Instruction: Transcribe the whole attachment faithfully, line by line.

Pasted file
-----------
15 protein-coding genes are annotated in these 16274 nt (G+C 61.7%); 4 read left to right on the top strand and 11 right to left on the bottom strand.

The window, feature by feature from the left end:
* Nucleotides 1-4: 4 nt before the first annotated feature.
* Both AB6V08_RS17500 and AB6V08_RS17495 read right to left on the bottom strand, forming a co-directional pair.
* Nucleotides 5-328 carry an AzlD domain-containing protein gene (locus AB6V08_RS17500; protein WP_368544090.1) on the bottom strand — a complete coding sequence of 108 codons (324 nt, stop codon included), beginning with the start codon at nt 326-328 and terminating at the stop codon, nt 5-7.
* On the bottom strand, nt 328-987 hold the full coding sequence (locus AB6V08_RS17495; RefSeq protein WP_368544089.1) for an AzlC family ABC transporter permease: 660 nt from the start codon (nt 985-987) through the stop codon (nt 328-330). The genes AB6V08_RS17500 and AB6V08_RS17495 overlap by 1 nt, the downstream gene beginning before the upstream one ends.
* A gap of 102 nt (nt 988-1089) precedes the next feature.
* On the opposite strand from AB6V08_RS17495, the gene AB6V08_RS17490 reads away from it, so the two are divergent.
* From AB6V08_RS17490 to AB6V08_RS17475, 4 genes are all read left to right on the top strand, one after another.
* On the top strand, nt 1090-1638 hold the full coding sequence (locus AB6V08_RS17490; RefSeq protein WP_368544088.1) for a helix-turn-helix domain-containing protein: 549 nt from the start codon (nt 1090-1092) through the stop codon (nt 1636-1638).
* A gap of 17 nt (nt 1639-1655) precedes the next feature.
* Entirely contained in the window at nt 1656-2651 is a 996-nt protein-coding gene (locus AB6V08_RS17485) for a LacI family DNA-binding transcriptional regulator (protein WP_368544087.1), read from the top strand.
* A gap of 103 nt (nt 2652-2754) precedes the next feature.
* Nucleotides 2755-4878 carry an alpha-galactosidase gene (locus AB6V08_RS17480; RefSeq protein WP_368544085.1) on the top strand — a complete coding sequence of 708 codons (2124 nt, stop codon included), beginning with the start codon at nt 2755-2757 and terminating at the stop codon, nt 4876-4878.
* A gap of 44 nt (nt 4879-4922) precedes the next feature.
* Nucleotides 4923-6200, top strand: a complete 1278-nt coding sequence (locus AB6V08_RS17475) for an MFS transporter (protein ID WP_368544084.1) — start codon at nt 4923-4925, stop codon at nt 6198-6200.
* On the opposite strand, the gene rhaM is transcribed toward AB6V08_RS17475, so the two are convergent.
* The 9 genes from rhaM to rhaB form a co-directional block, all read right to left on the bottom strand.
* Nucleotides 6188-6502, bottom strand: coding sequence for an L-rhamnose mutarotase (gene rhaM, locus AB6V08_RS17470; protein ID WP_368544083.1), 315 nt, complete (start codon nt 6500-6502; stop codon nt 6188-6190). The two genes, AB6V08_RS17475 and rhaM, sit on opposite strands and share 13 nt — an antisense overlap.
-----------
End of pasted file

15 protein-coding genes are annotated in these 16274 nt (G+C 61.7%); 4 read left to right on the top strand and 11 right to left on the bottom strand.

The window, feature by feature from the left end:
* Nucleotides 1-4: 4 nt before the first annotated feature.
* Both AB6V08_RS17500 and AB6V08_RS17495 read right to left on the bottom strand, forming a co-directional pair.
* Nucleotides 5-328 carry an AzlD domain-containing protein gene (locus AB6V08_RS17500; protein WP_368544090.1) on the bottom strand — a complete coding sequence of 108 codons (324 nt, stop codon included), beginning with the start codon at nt 326-328 and terminating at the stop codon, nt 5-7.
* On the bottom strand, nt 328-987 hold the full coding sequence (locus AB6V08_RS17495; RefSeq protein WP_368544089.1) for an AzlC family ABC transporter permease: 660 nt from the start codon (nt 985-987) through the stop codon (nt 328-330). The genes AB6V08_RS17500 and AB6V08_RS17495 overlap by 1 nt, the downstream gene beginning before the upstream one ends.
* A gap of 102 nt (nt 988-1089) precedes the next feature.
* On the opposite strand from AB6V08_RS17495, the gene AB6V08_RS17490 reads away from it, so the two are divergent.
* From AB6V08_RS17490 to AB6V08_RS17475, 4 genes are all read left to right on the top strand, one after another.
* On the top strand, nt 1090-1638 hold the full coding sequence (locus AB6V08_RS17490; RefSeq protein WP_368544088.1) for a helix-turn-helix domain-containing protein: 549 nt from the start codon (nt 1090-1092) through the stop codon (nt 1636-1638).
* A gap of 17 nt (nt 1639-1655) precedes the next feature.
* Entirely contained in the window at nt 1656-2651 is a 996-nt protein-coding gene (locus AB6V08_RS17485) for a LacI family DNA-binding transcriptional regulator (protein WP_368544087.1), read from the top strand.
* A gap of 103 nt (nt 2652-2754) precedes the next feature.
* Nucleotides 2755-4878 carry an alpha-galactosidase gene (locus AB6V08_RS17480; RefSeq protein WP_368544085.1) on the top strand — a complete coding sequence of 708 codons (2124 nt, stop codon included), beginning with the start codon at nt 2755-2757 and terminating at the stop codon, nt 4876-4878.
* A gap of 44 nt (nt 4879-4922) precedes the next feature.
* Nucleotides 4923-6200, top strand: a complete 1278-nt coding sequence (locus AB6V08_RS17475) for an MFS transporter (protein ID WP_368544084.1) — start codon at nt 4923-4925, stop codon at nt 6198-6200.
* On the opposite strand, the gene rhaM is transcribed toward AB6V08_RS17475, so the two are convergent.
* The 9 genes from rhaM to rhaB form a co-directional block, all read right to left on the bottom strand.
* Nucleotides 6188-6502, bottom strand: coding sequence for an L-rhamnose mutarotase (gene rhaM, locus AB6V08_RS17470; protein ID WP_368544083.1), 315 nt, complete (start codon nt 6500-6502; stop codon nt 6188-6190). The two genes, AB6V08_RS17475 and rhaM, sit on opposite strands and share 13 nt — an antisense overlap.